In early drafts of Seabrook’s blueprint, town planners knew the plot of land at 224 Market Street would be a grocery store, even if they didn’t know how it might function, or exactly what it might look like.
While the building’s physical structure would be important — now, the 11,000-square-foot interior gives shoppers the feel of a larger metropolitan market, and the two-story stature will catch eyes from state Route 109. But, like other stores in town, the real key would be the people running it.
Often, said Seabrook Marketing Director Lily Walsh, “We have an idea for it (a store), but then we also want to find the right people to breathe life into it.”
John Welsh was breathing life into the store on Friday — just rapidly enough to break a slight sweat on his brow. It was the first day of business for his new grocery store, the Fresh Foods Market. After serving a morning rush that included a line out the door and onto the sidewalk, he sliced and bagged a chunk of salmon, then quickly and precisely sorted a small pile of lemons and strawberries.
Welsh and Brian Burk own the store, and two others like it in Manzanita and Cannon Beach, Oregon. They specialize in beach resort towns, making Seabrook a logical expansion for the small chain.
“This was really a lot of people’s hard work to make this happen, and we’re just grateful to be here,” Burk said.
But it wasn’t always so clear cut. Seabrook town founder Casey Roloff first asked Welsh about opening a market in 2017. He declined then — the town, while budding, was still too small for him to go all in. When Roloff followed up with the same request in 2021, Welsh was still skeptical, but agreed to visit the Washington coast with Burk. By then, the town had built nearly 100 rental homes, and through remote work and the pandemic, experienced a surge in new residents since Roloff’s first inquiry.
“We came out here, and I was impressed with what I saw,” Welsh said Friday. “Seabrook is a pristine community; the clientele are right in line with what our product selection is and our business model suits.”
As construction progressed on the corner of Market Street, Welsh and Burk ran a 900-square-foot pop-up on Front Street. With the larger building comes more variety, including many of the products sporting the store’s private label. They now have a butcher saw, fresh produce and meat, and a full deli that cranks out sandwiches to-go. One customer on Friday described the store as a “baby Whole Foods.”
And prices are competitive with other grocery stores, according to Burk and Welsh. As the town’s only true grocery store, Roloff didn’t want it only carrying upscale goods. His message, according to Walsh: “We want this to be an amazing grocery store, but we also want for a kid to be able to buy Doritos.”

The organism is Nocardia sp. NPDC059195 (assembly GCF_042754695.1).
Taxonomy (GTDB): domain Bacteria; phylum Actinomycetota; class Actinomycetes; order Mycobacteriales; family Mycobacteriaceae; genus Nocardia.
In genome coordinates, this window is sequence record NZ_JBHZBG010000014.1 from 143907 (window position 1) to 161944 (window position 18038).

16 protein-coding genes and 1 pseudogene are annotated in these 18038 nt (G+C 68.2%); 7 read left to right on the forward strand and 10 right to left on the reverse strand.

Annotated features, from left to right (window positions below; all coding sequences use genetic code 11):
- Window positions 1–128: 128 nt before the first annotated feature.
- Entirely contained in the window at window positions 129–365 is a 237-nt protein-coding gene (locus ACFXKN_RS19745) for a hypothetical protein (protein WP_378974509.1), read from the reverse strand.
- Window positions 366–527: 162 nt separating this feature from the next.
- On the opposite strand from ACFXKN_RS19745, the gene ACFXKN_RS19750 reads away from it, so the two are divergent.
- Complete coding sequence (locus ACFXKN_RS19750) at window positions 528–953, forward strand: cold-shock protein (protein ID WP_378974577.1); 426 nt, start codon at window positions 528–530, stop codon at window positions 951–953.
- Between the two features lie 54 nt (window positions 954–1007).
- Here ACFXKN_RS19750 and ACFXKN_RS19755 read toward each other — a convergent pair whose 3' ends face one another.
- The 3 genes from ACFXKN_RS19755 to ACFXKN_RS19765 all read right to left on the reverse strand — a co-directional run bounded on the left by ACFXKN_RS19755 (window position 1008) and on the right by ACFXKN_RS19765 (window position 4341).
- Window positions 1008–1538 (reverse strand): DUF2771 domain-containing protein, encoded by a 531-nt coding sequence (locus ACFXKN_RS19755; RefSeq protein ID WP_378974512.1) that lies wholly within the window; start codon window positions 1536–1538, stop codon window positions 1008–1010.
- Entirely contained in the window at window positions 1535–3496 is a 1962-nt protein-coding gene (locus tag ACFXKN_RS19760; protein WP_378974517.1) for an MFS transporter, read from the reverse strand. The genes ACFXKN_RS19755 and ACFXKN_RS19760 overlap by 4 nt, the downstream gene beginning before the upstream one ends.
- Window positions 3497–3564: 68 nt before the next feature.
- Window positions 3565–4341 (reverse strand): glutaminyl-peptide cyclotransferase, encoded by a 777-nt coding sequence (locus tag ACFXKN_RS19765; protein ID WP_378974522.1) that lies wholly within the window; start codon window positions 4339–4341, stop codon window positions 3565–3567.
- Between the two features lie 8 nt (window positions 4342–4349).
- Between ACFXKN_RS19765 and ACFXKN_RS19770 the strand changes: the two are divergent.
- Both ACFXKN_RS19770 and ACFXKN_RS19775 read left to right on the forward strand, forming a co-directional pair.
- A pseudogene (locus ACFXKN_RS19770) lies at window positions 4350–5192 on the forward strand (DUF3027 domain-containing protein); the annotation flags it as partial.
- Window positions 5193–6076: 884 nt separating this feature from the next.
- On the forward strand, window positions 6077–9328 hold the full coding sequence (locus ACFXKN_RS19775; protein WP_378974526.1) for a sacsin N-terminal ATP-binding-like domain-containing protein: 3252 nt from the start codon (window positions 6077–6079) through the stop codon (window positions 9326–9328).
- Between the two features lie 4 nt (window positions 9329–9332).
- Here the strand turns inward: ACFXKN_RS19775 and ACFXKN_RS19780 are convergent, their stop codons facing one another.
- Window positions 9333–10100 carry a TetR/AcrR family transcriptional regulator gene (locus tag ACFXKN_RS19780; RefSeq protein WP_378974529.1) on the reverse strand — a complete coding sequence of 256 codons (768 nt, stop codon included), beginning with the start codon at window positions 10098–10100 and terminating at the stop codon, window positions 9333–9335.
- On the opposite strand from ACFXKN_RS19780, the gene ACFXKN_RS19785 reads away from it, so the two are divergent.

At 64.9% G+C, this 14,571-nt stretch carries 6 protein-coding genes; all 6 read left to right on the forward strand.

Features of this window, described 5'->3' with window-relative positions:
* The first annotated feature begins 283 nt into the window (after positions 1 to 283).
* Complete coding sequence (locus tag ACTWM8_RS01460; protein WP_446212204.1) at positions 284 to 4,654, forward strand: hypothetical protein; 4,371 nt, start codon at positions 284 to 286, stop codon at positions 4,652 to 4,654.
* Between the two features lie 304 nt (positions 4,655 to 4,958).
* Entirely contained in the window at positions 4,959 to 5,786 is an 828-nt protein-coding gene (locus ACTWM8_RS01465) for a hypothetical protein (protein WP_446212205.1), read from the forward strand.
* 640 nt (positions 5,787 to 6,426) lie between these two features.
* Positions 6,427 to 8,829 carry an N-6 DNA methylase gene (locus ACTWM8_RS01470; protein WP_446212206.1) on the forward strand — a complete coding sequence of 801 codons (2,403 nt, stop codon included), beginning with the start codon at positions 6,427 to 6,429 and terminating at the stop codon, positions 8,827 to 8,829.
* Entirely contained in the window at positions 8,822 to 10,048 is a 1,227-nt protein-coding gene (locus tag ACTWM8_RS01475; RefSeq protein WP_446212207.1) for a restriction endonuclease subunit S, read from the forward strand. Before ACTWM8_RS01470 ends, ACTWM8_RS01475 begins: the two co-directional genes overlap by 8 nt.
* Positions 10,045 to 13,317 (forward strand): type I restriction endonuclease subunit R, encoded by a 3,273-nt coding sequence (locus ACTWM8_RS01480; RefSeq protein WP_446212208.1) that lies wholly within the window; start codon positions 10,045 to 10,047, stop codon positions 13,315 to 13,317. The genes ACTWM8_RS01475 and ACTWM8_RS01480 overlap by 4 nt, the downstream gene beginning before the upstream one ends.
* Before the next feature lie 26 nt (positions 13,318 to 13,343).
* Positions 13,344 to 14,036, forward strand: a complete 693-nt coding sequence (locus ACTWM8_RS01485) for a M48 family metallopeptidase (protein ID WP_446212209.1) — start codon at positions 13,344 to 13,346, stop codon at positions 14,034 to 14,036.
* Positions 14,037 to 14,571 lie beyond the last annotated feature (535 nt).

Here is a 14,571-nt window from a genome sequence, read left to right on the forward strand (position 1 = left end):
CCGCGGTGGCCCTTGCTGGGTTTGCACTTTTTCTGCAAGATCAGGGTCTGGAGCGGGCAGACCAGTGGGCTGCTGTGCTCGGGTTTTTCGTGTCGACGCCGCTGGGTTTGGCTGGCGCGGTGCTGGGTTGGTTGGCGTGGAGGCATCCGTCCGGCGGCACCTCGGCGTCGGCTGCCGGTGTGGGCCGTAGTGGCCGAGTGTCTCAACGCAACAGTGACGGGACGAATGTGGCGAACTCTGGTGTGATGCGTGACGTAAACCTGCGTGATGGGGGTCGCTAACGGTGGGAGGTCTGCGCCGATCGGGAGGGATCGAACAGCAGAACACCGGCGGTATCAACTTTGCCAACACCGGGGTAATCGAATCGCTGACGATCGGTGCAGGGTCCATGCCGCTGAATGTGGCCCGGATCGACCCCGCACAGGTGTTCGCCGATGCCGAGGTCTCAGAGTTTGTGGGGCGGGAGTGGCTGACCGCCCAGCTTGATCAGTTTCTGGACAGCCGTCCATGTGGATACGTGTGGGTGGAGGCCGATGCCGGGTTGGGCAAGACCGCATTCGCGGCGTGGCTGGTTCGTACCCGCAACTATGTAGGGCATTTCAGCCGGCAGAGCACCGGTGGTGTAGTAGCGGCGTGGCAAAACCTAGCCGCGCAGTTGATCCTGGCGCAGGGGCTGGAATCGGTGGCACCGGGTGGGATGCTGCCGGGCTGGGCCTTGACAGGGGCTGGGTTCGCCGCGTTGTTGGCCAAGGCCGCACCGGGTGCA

Walsh added: “We don’t want to make it something that is so elevated and gourmet that it doesn’t have the range to accommodate everyone. That’s what a great market does, it accommodates everyone.”
Upstairs, past a field of hanging circular light fixtures are rows of dry goods, chips, canned foods, Top Ramen; and not-so-dry-goods, a paneled fridge of beer, craft and domestic. The store also carries a private label wine from the Willamette Valley. There are home items too: toothpaste, shampoo and Band-Aids, even cooking pans and utensils.
Kelly Johnson has owned a home in Seabrook for four years. For the last few years, she said, grocery shopping in Seabrook meant road trips to larger towns for a bigger selection. She said she was “impressed” by the products in the new store, which will help her save on gas.
“Our homeowners joke that they will be living like Europeans, only buying the groceries they need for that day,” Walsh said.
Out of about 500 homes in Seabrook, about 200 are privately owned, and the rest are rentals operated by Seabrook’s hospitality department. The new store is “like a pillar to the town growing,” Walsh said, because more full-time residents won’t have to leave Seabrook for their favorite foods.
In addition, the store is a bookend to a flurry of retail development on the Market Street block. In the last 12 months, a bakery has expanded, a new juice bar opened, a men’s clothing store popped up, and a popular pizza joint ramped up capacity five-fold. In the eyes of town planners, the block is now complete.
In an April webinar, Roloff said finishing up the Market Street block means three out of five “town center” blocks have been constructed. Next on the docket is Pacific Landing. Out of a low-lying construction site situation just south of the Market Street block will grow a new mix of retail and homes, with clear views of sand and surf, which will go for anywhere from $2 million to $5 million, Roloff said.
Once all five town center blocks are finished in the next three to five years, Roloff is expecting to see similar patterns in Seabrook that other idyllic and curated resort towns, like Seaside and Rosemary Beach, Florida (after which Seabrook is modeled), saw upon completing their own town centers.
“When the town built up the critical mass of retail and restaurants, and really completed the town, that’s when prices really went north and there was a lot of increase in demand,” Roloff said. “The town was built: It wasn’t this we had to talk about — or they had to talk about — and market and promote, it was actually there, you could physically see it, and experience all the shops and restaurants.”